Okay, but that’s not the only reason. As I said earlier, if Jesus doesn’t return, the story is incomplete. Jesus came first as the Suffering Servant found in the prophet Isaiah; he returns the second time as the recognized Messiah, God’s Anointed One. The first time many, most as a matter of fact, missed who he was. The second time no one will miss who Jesus is.
Let’s look at my favorite passage about Jesus one more time: Philippians 2:5-11.
6Who, being in very nature[a] God,
did not consider equality with God something to be grasped,
7but made himself nothing,
taking the very nature[b] of a servant,
being made in human likeness.
8And being found in appearance as a man,
he humbled himself
and became obedient to death—
even death on a cross!
9Therefore God exalted him to the highest place
and gave him the name that is above every name,
10that at the name of Jesus every knee should bow,
in heaven and on earth and under the earth,
11and every tongue confess that Jesus Christ is Lord,
to the glory of God the Father.
That’s what happens at the second coming of Jesus: everybody and everything — every knee and every tongue — in heaven, in earth, and under the earth, confess that Jesus Christ is Lord to the glory of God the Father.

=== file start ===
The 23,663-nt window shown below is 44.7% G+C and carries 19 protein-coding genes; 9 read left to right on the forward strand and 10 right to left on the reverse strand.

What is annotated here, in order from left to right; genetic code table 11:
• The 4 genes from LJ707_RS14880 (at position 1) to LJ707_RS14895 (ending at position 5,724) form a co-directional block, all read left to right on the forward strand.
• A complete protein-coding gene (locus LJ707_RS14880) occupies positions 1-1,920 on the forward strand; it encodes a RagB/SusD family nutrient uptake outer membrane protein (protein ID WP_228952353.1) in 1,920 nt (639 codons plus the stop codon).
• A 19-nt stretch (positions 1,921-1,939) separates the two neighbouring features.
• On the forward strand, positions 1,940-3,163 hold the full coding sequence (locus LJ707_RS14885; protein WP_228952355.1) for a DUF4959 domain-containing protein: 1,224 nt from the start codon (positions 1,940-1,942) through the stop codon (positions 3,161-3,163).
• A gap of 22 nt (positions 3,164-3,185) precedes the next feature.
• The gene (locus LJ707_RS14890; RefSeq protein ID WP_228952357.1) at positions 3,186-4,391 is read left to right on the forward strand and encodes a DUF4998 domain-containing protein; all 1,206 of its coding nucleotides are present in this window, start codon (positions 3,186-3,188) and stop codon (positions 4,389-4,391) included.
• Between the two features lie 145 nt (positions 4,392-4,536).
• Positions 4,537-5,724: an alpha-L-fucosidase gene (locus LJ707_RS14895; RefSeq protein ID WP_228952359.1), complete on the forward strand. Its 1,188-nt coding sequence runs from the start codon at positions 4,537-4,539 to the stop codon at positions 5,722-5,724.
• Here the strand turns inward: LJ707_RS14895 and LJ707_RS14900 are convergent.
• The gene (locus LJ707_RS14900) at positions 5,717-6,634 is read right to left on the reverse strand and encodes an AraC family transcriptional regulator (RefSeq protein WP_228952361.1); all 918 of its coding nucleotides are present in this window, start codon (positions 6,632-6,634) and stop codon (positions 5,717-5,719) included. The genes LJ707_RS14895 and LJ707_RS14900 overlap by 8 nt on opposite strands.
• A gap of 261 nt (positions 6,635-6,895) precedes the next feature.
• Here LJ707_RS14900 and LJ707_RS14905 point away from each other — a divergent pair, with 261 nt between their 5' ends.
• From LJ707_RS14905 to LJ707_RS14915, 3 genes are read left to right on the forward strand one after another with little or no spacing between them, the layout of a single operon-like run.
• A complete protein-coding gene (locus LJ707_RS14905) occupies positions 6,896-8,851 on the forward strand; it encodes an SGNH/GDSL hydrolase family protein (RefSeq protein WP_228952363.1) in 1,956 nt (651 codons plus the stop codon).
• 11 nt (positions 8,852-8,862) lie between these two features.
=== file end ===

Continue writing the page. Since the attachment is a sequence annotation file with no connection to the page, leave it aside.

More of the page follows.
So, the first time most don’t get it; the second time everyone gets it.
I’m Good on Jesus Return, But What About This Business of Judgment?
We’ll all be happy for Jesus to come back someday, I’m sure. But the thing we really have trouble with is this business of God’s judgment, or more accurately, Jesus’ judgment of everything. But let’s take a close look.
Our big problem with the “day of judgment” is we have a picture of wrath and destruction in our heads. And to be sure there is that element of purging with fire that we’ll talk about in a moment. But here’s the picture of judgment that we need to focus on.
Psalm 98:8-9 says —
8 Let the rivers clap their hands,
Let the mountains sing together for joy; 9 let them sing before the LORD,
for he comes to judge the earth.
He will judge the world in righteousness
and the peoples with equity.
The psalmist calls on nature, God’s creation, to rejoice, to clap and sing, because God comes to judge the earth. God’s judgment is the final act of God’s salvation.
A quick personal story: I traveled to Mexico several times on business before tourists had to show American passports. To cross the US-Mexico border a tourist only had to show some type of US identification to go over and back. Of course, all that has changed now, but even in the late 1990s and early in this decade, business travelers to Mexico had to have a business visa.
This visa was a separate green booklet that had to be stamped on your entry into Mexico, and then stamped on your exit from Mexico. Well, the first time I crossed over into Mexico after receiving my visa, I had it appropriately stamped upon entry. We went in, met with our customers, and then made our way back across the border. The rep I was with forgot to have us stop and get our exit stamp, which neither of us thought was a big deal.